January 25

Employers Liability Insurance

Insurance News


Employers Liability insurance provides protection to employers from claims made by employees who have suffered injury or ill health due to negligence by the employer

Unlike most other insurance covers, Employers Liability is compulsory if you employ workers based in the UK and failure to carry this cover may result in fines. (There are very few exceptions to this)

Who is classed as an employee?

  • Full and part time employees
  • Volunteers
  • Temporary employees
  • Apprentices
  • Labour only Subcontractors
  • Work experience

What limit if cover is needed?

Legally you need to have at least £5 million but it is standard for insurers to provide £10 million and depending on the size and nature of your business you may need more.

What if I don’t have cover in place?

Failure to have the cover in place could result in fines of up to £2,500 PER DAY from the Health and Safety Executive (HSE). Failure to display the certificate of insurance or supply it to HSE to inspect when asked can result in a fine of up to £1,000

Are there any Exceptions?

There are a small number of businesses that are not legally obliged to take the cover. These are:

  • Health Services bodies
  • Some organisations funded by public funds
  • Family business that only employ close family members
  • Sole employee business – unless contractually requested by clients
  • Most public organisations

How is the premium calculated?

Like most policies there are a number of factors that drive a premium and each insurer may put different emphasis on these but for Employers Liability the main factors are:

  • The type of business you run
  • Your claims history
  • Health and Safety and Risk Management that you have in place
  • Wageroll

What can you do to reduce your premium?

Changing your business and trying to change the history in relation to claims is not something that you can do but one factor you can influence is the quality of risk management and your health and safety.

Implementing a robust health and safety risk management system demonstrates to insurers the commitment you have to risk management and also may result in an improved claims history. Both of which may influence lower rating from the insurers.

Other ways to control your costs

  • Thoroughly investigate incidents and accidents immediately.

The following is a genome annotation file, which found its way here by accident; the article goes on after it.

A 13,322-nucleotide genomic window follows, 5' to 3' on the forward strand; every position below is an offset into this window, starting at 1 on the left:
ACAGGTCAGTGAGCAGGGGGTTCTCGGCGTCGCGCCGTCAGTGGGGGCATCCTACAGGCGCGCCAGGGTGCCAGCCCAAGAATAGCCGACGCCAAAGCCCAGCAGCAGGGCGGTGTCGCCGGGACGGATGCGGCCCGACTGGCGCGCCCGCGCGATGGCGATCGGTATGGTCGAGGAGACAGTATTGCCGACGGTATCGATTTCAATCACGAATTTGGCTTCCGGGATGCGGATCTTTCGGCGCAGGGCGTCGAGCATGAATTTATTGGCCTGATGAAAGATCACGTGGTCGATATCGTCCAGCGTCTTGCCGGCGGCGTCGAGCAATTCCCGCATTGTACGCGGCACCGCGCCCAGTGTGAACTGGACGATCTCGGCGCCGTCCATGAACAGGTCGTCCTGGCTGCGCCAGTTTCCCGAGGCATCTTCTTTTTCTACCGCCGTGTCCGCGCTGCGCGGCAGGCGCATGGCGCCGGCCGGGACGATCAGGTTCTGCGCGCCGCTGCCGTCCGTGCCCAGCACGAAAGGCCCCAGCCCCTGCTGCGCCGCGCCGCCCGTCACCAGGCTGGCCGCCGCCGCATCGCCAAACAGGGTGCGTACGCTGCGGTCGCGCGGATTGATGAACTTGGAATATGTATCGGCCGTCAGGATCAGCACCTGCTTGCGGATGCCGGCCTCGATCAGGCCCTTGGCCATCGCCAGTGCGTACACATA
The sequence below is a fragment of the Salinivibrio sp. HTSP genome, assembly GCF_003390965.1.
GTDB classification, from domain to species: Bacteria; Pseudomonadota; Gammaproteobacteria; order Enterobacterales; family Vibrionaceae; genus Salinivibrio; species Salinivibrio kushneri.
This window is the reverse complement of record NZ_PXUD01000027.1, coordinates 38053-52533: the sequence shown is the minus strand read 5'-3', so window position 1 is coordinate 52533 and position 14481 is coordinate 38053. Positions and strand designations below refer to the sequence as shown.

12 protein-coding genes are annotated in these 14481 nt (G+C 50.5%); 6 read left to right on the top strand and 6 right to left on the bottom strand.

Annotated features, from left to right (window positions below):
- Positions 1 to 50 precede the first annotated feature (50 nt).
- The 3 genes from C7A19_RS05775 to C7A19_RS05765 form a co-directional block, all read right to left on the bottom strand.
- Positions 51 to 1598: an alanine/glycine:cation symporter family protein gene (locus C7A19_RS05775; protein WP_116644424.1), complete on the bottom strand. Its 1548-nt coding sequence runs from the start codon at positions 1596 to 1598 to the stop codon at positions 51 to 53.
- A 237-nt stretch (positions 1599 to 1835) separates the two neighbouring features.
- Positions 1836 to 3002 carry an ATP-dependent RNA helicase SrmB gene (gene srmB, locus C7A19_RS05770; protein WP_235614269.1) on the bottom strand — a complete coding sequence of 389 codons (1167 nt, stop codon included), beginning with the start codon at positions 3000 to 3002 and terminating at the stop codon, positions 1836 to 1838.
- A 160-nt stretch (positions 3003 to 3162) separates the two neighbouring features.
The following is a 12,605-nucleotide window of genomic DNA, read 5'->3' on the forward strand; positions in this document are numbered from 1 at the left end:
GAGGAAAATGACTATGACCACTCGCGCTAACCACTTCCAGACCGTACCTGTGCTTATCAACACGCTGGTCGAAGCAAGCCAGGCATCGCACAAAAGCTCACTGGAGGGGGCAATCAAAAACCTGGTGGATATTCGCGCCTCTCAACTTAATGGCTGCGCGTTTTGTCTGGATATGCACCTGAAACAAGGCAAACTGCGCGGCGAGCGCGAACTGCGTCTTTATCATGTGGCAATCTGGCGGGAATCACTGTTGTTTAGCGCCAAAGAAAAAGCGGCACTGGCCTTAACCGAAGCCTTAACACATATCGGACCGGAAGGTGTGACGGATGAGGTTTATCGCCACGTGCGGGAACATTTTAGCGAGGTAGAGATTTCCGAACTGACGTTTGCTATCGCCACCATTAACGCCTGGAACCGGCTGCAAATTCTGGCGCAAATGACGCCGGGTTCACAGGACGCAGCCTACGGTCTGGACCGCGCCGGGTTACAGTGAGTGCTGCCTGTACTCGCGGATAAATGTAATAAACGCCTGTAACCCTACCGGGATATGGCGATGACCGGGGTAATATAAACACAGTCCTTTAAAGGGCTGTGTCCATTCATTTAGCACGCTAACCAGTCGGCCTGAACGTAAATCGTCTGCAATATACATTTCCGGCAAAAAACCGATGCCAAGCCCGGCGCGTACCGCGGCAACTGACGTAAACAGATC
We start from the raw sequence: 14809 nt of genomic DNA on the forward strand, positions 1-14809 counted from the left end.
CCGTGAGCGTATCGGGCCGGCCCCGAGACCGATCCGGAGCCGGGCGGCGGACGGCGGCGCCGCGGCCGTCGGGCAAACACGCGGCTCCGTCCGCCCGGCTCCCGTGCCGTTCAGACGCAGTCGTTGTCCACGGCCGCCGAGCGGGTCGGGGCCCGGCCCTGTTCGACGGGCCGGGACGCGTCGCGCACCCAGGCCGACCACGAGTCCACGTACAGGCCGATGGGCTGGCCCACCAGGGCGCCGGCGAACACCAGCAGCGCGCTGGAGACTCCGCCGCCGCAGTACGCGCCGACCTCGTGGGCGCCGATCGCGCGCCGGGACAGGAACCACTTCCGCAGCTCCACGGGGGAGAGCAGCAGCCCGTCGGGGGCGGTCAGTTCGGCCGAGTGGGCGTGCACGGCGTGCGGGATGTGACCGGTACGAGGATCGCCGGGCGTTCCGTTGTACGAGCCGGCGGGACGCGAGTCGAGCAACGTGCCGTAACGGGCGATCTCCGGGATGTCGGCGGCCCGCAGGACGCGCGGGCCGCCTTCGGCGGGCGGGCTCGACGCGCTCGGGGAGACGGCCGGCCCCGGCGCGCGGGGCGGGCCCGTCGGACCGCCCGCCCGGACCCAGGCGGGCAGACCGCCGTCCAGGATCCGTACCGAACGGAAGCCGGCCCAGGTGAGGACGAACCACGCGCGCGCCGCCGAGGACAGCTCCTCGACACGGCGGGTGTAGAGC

• Ensure claims are reported immediately. Allowing insurers to act early can man that  claims settlement can be reached earlier resulting in lower costs
  • Set performance goals for those in supervisory roles.
  • Frequently communicate the importance of safety to all staff
  • Ensure that safety is a priority and make sure this is visible from the senior management level
  • Evaluate incident history and near misses. Look at trends and look to how you can implement corrective action to reduce these
  • Look into reward scheme for employees that correctly follow procedures.

What can result in a claim?

Common claims examples are:

  • Manual handling accidents
  • Falls from height
  • Slips, trips and falls at work
  • Injury caused by defective equipment/machinery
  • Accidents due to insufficient training or supervision
  • Repetitive strain injury
  • Failure of PPE

Where the claimant and their solicitor can demonstrate a negligence or you have breached you duty of care to the employee then its likely that a claim will be brought against you and your policy will need to react.

Claims example 1

Whilst walking back to her desk from the kitchen after making a hot drink an employee tripped on some raised carpet causing them to fall and break their arm and suffer mild burns. They were treated in hospital and signed off work for several weeks.

The employee pursued a claim against the employer and this was settled in court with the claimant being awarded £20,000 and the court ordering all costs to be paid by the employer. This totalled £100,000!